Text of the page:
Abortion clinic to act within law, says Stopes
MARIE STOPES International has insisted it will act within the law at its Belfast clinic despite footage showing a former senior employee stating that it performs “illegal” abortions all over the world.
UK and Europe director Tracey McNeill yesterday repudiated as “reckless and irresponsible” a comment by a former South African employee that it performed illegal abortions.
The recording of the official is posted on the website of the Belfast-based Precious Life organisation which has launched a “Close the Door to Marie Stopes” campaign to prevent a clinic opening in Belfast this Thursday. It says the Marie Stopes organisation was caught on camera “admitting they break the law and perform illegal abortion all around the world”.
The video shows a clip of a Marie Stopes executive based in South Africa speaking at an organisation conference in London in 2007. In the clip the official is talking about attempts by Marie Stopes International to open a clinic in neighbouring Namibia where abortion is restricted.
In the video the former executive states: “There are various options once we open there. I mean we do illegal abortions all over the world,” also adding, “there are various things we can do if we can just get our foot in the door there”.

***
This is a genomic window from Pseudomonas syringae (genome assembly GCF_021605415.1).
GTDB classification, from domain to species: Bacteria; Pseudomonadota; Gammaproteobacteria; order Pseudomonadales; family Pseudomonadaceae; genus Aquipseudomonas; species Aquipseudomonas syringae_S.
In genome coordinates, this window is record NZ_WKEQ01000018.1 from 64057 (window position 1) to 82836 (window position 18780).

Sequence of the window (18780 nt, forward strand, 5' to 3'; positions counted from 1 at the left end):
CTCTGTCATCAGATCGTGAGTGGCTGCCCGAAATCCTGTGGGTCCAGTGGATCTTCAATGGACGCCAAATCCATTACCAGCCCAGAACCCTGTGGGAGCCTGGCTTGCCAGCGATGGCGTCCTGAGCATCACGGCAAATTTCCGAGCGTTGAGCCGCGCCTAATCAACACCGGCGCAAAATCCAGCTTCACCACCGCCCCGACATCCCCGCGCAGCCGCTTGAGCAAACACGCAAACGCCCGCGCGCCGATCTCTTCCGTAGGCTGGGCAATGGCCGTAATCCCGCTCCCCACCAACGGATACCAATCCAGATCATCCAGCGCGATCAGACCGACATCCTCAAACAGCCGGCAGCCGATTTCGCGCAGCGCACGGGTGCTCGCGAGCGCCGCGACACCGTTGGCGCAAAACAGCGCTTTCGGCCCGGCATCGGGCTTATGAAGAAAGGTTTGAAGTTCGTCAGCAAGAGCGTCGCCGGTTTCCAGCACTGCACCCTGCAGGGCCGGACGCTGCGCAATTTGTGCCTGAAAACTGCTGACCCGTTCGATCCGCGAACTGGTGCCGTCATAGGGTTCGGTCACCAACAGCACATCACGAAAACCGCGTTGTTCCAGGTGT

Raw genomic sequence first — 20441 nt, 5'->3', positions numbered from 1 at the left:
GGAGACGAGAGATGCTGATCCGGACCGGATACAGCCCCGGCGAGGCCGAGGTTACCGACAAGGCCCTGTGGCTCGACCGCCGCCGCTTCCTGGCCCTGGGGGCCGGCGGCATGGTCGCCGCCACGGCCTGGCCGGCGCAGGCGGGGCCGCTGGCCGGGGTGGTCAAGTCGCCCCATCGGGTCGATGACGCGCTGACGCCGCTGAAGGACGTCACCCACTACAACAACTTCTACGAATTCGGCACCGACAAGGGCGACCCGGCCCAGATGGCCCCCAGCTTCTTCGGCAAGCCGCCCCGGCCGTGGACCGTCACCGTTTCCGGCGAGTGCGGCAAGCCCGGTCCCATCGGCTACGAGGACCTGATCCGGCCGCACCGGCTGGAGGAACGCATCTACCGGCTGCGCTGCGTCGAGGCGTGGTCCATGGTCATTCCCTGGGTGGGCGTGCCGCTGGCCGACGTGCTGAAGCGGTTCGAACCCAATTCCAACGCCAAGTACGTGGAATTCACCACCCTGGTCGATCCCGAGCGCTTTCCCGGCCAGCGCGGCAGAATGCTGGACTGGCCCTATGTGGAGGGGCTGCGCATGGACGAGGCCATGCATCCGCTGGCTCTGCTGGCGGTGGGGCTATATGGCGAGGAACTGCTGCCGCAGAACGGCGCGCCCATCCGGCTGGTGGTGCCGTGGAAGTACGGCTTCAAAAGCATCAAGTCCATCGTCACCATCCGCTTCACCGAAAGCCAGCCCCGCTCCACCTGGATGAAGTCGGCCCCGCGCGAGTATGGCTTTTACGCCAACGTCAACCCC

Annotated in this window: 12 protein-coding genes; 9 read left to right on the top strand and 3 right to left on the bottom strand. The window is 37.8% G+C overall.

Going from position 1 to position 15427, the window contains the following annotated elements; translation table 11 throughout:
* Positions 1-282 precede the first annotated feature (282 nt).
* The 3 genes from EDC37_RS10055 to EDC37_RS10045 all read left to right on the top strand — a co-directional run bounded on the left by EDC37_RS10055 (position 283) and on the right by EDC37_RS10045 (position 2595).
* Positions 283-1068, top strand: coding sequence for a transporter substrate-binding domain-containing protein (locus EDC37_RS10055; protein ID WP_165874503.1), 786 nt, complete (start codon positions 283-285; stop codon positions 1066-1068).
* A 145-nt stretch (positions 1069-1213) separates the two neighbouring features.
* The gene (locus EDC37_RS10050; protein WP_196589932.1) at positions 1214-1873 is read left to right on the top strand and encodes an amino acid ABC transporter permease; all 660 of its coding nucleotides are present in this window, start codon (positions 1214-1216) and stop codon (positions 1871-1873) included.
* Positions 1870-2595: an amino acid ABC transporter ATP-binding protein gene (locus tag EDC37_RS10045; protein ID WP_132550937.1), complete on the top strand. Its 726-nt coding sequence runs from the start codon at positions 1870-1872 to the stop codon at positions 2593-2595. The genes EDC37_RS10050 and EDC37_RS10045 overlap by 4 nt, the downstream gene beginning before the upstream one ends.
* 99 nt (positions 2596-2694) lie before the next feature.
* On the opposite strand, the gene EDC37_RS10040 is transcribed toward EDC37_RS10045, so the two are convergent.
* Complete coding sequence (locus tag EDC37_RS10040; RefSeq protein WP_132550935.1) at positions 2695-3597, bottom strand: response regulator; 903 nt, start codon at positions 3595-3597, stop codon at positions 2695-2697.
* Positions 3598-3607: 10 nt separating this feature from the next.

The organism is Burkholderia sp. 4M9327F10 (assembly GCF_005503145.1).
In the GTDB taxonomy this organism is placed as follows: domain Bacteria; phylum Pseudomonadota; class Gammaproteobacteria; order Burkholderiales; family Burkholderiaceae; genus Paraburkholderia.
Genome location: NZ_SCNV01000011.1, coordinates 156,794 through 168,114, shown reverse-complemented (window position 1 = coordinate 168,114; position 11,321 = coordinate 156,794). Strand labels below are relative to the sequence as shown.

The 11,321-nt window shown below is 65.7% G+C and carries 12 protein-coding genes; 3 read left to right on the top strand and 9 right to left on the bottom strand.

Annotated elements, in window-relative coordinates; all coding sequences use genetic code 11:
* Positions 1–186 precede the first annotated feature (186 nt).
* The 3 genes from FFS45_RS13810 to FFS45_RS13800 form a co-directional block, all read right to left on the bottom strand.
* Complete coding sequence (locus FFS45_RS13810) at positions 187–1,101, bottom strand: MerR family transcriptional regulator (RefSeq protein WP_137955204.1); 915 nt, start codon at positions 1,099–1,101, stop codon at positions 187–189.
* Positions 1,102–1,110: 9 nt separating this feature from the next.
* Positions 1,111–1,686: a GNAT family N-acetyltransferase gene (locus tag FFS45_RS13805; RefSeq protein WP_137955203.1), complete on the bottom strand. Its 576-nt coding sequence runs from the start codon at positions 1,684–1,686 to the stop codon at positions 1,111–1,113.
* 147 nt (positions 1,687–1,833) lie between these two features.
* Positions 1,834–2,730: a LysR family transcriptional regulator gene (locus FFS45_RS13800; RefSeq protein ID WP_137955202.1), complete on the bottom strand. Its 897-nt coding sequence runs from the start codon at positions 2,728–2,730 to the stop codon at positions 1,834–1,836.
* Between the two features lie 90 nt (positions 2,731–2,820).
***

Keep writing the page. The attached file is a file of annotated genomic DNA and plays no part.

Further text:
Ms McNeill insisted that the Belfast clinic would operate within the law.
In Northern Ireland abortion is only permitted if the woman’s life is in danger or where there are serious physical and mental health risks to the woman.
“This was a reckless and irresponsible comment by one individual who no longer works for us and is in no way reflective of our policies and practices,” she added. “As the person responsible for our services in the UK and Europe I will never allow any of our team members to act unlawfully . . . in the UK we have a 100 per cent compliance record with those regulating our centres. Marie Stopes International is one of the world’s largest and most responsible providers of sexual and reproductive healthcare: we work in over 40 countries . . . entirely within the legal and regulatory framework of that country.”
Minister of Health Edwin Poots said the clinic would be monitored to ensure it followed the North’s law on abortion. He said he is taking legal advice on how to regulate the clinic and whether it will come under the scope of the Regulation Quality and Improvement Authority, which has a regulatory role in relation to a number of health bodies in the North.
“I think it has to be regulated. But it will be regulated one way or the other, either through the police or ourselves, it will be regulated,” the Minister told BBC Northern Ireland’s Politics Show.